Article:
Know your recruiter Understand your recruitment consultant and the hiring process to get the job you want.

Are you looking for a new job and don’t know where to look, what to do and who to speak to? After having exhausted your professional and personal networks, it’s likely that you would have approached head hunters and recruitment consultants. With no results to show for your efforts, you are probably ended up depressed, and clueless. Here is what you can do to make the recruitment market work for you.
Be found
First things first. If people do not know you, you cannot get a job. So, make it easy for the recruiters and companies to know and find youwhen they need to. Post your resume on leading job portals like Naukri, Monster, Shine, and TimesJobs. Upload your profile on professional networking portals like LinkedIn. These are the first places that a prospective employer or a recruitment consultant will search. Make sure that your cell number and e-mail ID are updated even on networking portals. Do not fret about sharing your cell number since these portals are rarely the source for telemarketers.
On job portals, make changes to your resume at least once every three months. When a recruiter searches for an accountant in Mumbai, the recently updated profiles figure on top of the search. Include industryjargon and technical words related to your role in your resume since searches are based on keywords relevant to the role. Compare your profile with online ones of similar professionals. On networking portals, make friends and connect with people in your industry. Encourage people to post recommendations of your work. All of these make it easier for recruiters to find you when they have job opportunities.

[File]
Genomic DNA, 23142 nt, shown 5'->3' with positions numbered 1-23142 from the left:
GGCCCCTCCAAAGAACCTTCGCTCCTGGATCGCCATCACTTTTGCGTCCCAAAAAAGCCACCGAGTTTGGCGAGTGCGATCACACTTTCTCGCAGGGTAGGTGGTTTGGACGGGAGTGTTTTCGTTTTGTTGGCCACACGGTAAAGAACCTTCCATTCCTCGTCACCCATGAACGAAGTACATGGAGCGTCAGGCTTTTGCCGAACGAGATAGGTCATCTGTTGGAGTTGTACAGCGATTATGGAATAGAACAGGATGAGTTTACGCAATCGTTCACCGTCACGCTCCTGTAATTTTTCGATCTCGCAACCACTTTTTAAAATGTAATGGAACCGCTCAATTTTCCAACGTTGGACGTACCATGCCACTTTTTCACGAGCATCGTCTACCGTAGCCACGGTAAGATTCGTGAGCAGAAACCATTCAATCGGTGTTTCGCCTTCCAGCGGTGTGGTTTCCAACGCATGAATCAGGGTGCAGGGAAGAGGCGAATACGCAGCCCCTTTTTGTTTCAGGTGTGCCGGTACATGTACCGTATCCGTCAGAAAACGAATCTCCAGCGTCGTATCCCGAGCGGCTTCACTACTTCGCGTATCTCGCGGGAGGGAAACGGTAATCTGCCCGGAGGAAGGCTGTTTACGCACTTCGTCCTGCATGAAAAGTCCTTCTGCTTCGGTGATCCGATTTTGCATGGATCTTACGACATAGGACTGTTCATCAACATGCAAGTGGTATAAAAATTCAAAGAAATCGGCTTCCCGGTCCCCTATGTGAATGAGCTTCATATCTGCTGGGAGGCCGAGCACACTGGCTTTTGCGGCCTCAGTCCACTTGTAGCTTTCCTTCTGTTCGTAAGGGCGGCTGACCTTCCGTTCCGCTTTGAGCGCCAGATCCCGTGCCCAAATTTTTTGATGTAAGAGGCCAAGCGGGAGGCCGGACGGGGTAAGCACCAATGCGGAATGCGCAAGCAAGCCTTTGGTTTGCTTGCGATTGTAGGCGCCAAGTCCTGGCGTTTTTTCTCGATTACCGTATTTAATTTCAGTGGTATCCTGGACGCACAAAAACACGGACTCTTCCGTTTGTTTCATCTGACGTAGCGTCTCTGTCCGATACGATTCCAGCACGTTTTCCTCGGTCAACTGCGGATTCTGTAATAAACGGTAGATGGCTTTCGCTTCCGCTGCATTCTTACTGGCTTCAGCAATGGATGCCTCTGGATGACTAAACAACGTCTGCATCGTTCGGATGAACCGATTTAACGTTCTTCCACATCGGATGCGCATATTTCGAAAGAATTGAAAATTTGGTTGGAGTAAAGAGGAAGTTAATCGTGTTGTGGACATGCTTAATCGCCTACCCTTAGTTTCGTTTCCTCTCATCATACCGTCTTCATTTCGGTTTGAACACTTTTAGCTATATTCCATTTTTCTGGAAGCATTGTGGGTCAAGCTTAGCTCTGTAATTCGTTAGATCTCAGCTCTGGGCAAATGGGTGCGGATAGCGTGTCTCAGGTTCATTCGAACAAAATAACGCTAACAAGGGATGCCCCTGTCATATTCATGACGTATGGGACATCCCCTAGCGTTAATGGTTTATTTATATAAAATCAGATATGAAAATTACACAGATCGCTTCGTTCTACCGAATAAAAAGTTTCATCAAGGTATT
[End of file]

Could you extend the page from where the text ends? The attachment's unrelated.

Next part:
Understand the CV
Your CV or resume does not get the job offer; it only helps you get shortlisted for an interview. However, it can cost you the job offer if any information provided in it is found to be incorrect during the background verification process. Thus, the focus of a good CV is to be truthful and convince the recruiter to shortlist you for the first interview.
Think of it as a marketing tool, whose primary aim is to appeal to the customer, the HR manager in this case. Since every job that you apply for is different, you cannot have a one-size-fits-all resume. Tailor it to the job description provided by the recruitment consultant and use words that are same or similar to this description while referring to your work experience.
Choose a standard layout borrowed from any leading job portal since the recruiter is used to scanning a resume in a few seconds todetermine a fit for a role. Do not make it an autobiography spanning six pages. The best resumes are often one page long obtained by compressing or cutting out portions that are not relevant to the job. Get inputs from at least two people before sharing your resume. They will help you increase the impact and eliminate inadvertent grammatical and spelling errors that could cast you in a bad light.
Master the communication
Whenever you receive an e-mail from a recruiter, respond within a day and always include your resume. Do not start a new e-mail thread otherwise it will not be read. If you are initiating a conversation, make sure that the subject line of the e-mail should contain the position you are interested in. Again, attach the CV. Often an unanswered e-mail or call makes the difference between a candidate who is called and interviewed for an urgent position versus another who is not. Recruiters have targets and deadlines and have a great sense of what works. A candidate who is fussy about interview timings and location, is late in responding to the communication and has too many queries at the first stage is likely not to accept the joboffer. Avoid giving the wrong impression to a recruiter who has other options. Showing extra interest in a job and following up with a recruiter are positive signs, so do not wait for a recruiter to keep you posted.